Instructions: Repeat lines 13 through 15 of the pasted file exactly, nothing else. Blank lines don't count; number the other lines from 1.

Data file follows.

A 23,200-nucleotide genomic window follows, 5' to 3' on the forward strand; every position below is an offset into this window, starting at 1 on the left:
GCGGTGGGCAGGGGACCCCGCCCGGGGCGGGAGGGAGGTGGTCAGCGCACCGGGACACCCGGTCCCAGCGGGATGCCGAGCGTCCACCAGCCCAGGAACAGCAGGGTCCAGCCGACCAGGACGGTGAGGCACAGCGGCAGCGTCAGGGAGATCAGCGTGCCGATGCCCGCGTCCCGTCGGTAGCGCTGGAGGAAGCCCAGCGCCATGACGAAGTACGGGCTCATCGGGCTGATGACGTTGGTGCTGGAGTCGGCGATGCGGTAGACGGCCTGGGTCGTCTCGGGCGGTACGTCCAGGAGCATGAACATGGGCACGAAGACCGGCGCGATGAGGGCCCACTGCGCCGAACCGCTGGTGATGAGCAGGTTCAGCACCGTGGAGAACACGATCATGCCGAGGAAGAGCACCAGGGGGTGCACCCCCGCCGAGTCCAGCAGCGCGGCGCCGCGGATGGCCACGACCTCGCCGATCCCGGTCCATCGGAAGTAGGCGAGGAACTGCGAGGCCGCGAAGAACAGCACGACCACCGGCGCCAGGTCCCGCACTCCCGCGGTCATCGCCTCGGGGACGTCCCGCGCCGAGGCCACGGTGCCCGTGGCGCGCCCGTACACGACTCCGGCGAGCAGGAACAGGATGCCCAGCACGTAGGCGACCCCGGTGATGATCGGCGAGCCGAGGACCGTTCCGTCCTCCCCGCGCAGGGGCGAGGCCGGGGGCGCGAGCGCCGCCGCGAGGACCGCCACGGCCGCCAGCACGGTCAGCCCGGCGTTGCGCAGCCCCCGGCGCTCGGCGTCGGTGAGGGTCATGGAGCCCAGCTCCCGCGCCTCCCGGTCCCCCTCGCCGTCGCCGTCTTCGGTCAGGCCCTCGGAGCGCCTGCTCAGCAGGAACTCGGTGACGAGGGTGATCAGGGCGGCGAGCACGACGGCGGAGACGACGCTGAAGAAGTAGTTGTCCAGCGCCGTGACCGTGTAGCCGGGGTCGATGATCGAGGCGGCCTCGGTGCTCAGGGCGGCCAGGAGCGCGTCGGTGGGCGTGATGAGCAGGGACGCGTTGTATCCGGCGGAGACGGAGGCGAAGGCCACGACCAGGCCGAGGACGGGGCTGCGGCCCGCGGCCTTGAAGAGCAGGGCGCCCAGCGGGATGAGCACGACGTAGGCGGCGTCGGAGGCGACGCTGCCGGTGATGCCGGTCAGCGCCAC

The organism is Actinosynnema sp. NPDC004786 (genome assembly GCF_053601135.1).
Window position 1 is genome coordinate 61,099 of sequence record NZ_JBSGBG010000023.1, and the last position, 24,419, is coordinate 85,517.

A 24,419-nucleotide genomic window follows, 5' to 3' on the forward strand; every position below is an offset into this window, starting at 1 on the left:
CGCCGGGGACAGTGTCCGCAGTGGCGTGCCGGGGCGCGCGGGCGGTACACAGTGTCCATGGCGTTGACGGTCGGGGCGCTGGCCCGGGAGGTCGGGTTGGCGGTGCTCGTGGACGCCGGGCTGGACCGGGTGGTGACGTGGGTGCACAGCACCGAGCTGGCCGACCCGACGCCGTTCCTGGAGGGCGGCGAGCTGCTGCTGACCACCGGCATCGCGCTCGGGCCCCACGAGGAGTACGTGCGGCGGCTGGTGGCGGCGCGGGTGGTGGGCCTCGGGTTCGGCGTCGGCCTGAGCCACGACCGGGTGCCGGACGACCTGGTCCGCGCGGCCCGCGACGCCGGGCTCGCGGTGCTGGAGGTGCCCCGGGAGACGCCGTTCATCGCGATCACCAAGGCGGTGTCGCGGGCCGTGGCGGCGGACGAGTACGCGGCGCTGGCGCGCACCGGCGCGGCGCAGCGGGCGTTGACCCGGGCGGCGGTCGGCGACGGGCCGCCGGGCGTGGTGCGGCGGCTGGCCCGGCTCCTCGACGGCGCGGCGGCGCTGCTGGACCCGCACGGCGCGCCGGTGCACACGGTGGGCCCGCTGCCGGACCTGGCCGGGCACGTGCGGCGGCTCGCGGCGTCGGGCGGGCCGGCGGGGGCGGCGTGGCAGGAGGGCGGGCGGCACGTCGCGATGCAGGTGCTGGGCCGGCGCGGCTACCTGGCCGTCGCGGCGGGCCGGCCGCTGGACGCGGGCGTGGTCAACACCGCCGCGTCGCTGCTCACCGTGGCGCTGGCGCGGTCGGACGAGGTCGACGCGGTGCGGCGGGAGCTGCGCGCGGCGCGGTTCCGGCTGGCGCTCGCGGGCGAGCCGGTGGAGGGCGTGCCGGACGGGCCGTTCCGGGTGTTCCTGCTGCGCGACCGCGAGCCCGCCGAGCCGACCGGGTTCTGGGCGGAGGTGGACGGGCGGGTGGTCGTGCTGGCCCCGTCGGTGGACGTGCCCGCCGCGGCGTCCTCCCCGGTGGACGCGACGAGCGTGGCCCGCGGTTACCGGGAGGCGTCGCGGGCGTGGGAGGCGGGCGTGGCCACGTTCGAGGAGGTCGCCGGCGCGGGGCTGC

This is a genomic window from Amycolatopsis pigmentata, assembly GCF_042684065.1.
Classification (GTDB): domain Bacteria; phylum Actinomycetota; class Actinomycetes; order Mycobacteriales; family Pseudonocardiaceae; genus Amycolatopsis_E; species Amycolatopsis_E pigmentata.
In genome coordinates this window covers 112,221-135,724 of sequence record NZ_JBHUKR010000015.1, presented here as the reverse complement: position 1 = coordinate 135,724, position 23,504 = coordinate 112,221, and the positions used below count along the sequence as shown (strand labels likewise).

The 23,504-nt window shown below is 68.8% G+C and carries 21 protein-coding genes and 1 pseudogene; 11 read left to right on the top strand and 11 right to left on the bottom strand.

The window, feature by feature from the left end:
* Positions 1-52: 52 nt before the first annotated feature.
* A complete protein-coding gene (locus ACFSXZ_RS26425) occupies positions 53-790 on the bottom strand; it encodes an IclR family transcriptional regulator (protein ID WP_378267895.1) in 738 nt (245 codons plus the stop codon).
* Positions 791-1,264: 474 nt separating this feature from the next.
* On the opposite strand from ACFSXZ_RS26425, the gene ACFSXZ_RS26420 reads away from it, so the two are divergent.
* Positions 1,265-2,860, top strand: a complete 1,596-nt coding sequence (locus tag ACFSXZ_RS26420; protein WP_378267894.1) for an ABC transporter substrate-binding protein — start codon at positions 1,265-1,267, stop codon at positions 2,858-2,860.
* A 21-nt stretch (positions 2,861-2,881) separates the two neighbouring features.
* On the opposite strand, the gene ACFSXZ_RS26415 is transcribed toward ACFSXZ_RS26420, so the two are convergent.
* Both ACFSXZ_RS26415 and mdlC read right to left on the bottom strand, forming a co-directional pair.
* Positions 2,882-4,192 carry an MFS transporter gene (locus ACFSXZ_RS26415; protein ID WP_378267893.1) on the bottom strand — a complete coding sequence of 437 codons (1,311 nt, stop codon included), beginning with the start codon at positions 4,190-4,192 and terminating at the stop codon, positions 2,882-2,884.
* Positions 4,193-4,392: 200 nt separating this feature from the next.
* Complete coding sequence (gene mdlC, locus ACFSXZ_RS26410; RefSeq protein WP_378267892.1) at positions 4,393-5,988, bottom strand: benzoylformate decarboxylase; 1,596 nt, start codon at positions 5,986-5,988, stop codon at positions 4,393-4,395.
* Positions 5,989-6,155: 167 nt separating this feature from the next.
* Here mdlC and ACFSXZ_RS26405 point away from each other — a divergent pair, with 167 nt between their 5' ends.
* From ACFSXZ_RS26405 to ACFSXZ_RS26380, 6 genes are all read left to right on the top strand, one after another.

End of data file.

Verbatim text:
* A complete protein-coding gene (locus ACFSXZ_RS26425) occupies positions 53-790 on the bottom strand; it encodes an IclR family transcriptional regulator (protein ID WP_378267895.1) in 738 nt (245 codons plus the stop codon).
* Positions 791-1,264: 474 nt separating this feature from the next.
* On the opposite strand from ACFSXZ_RS26425, the gene ACFSXZ_RS26420 reads away from it, so the two are divergent.